Northius, M. E., Leon, A. S., Serfass, R. C., Walker, A. J., Crow, R. S., & Jacobs, D. R. (1999). High responders vs. low responders in cross country running training. Medicine and Science in Sports and Exercise, 31(5), Supplement abstract 1387.

This study attempted to locate variables that differentiate between high-responders (large improvements in race velocity) and low-responders (little to no improvements in race velocity) among Division I collegiate cross country runners (M = 6: F = 10) who participated in identical training programs. Two analytical multivariate models were used:

Changes in maximal lactate production and running economy were significantly related to changes in racing velocity. The physiology model explained 70% of variance in change in running performance velocities while the performance model explained 76%. Change in running economy accounted for ~67% in both models. Heart rate became less economical during the season (-3.5%) although maximal lactate increased by 36%. This suggests some aerobic capacity might be sacrificed with anaerobic training.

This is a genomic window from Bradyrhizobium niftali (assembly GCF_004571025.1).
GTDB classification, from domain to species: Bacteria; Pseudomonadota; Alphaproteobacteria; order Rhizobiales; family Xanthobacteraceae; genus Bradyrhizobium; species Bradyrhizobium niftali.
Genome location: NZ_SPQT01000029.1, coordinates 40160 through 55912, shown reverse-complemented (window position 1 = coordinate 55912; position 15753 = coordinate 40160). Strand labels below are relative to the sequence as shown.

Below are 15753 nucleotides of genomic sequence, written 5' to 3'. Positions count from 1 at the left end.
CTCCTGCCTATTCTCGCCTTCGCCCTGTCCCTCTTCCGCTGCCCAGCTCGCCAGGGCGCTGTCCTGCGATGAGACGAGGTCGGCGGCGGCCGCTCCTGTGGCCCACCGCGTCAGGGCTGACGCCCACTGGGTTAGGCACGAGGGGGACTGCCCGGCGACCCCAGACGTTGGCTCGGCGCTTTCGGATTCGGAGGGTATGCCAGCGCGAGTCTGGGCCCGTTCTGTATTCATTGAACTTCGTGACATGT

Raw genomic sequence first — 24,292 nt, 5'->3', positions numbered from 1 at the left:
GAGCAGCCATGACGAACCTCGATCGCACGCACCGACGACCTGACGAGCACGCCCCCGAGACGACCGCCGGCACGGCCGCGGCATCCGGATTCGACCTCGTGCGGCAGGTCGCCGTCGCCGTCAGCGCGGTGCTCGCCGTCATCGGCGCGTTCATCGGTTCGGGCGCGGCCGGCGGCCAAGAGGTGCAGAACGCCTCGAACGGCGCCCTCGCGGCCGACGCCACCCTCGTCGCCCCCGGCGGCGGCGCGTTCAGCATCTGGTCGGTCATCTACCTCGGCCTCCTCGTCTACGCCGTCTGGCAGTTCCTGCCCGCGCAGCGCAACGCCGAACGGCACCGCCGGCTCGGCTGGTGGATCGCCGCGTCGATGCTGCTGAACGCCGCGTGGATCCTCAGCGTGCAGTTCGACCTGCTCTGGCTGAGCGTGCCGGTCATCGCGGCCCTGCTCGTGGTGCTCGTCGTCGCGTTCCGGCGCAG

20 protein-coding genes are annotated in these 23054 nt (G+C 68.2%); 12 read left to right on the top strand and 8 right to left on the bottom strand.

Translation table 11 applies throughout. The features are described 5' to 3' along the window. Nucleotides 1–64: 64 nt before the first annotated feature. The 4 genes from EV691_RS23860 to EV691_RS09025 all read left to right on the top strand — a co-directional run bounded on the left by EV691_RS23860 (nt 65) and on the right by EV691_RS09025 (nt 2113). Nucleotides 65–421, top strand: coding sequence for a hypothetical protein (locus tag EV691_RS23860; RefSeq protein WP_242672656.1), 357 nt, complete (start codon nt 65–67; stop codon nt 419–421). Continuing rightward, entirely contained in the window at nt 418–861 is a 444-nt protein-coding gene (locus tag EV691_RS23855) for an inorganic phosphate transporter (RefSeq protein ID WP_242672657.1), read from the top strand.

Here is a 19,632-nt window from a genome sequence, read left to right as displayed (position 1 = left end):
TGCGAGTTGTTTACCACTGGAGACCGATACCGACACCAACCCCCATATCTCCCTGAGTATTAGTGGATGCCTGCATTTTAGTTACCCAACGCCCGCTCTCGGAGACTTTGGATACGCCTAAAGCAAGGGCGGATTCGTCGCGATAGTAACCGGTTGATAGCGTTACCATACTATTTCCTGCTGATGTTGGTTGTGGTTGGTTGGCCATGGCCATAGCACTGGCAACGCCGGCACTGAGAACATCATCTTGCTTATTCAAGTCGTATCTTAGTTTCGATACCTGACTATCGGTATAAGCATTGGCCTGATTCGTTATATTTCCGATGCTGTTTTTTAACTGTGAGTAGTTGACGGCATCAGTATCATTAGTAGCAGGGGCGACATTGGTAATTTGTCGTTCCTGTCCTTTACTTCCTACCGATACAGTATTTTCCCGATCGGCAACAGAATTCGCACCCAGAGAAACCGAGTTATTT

Implication. Running economy is the best predictor of competitive running performances. As many factors as possible should be considered when evaluating performances. It is most appropriate to develop concepts of training response patterns on an individual basis. In this study, all Ss trained similarly, but responded individually.

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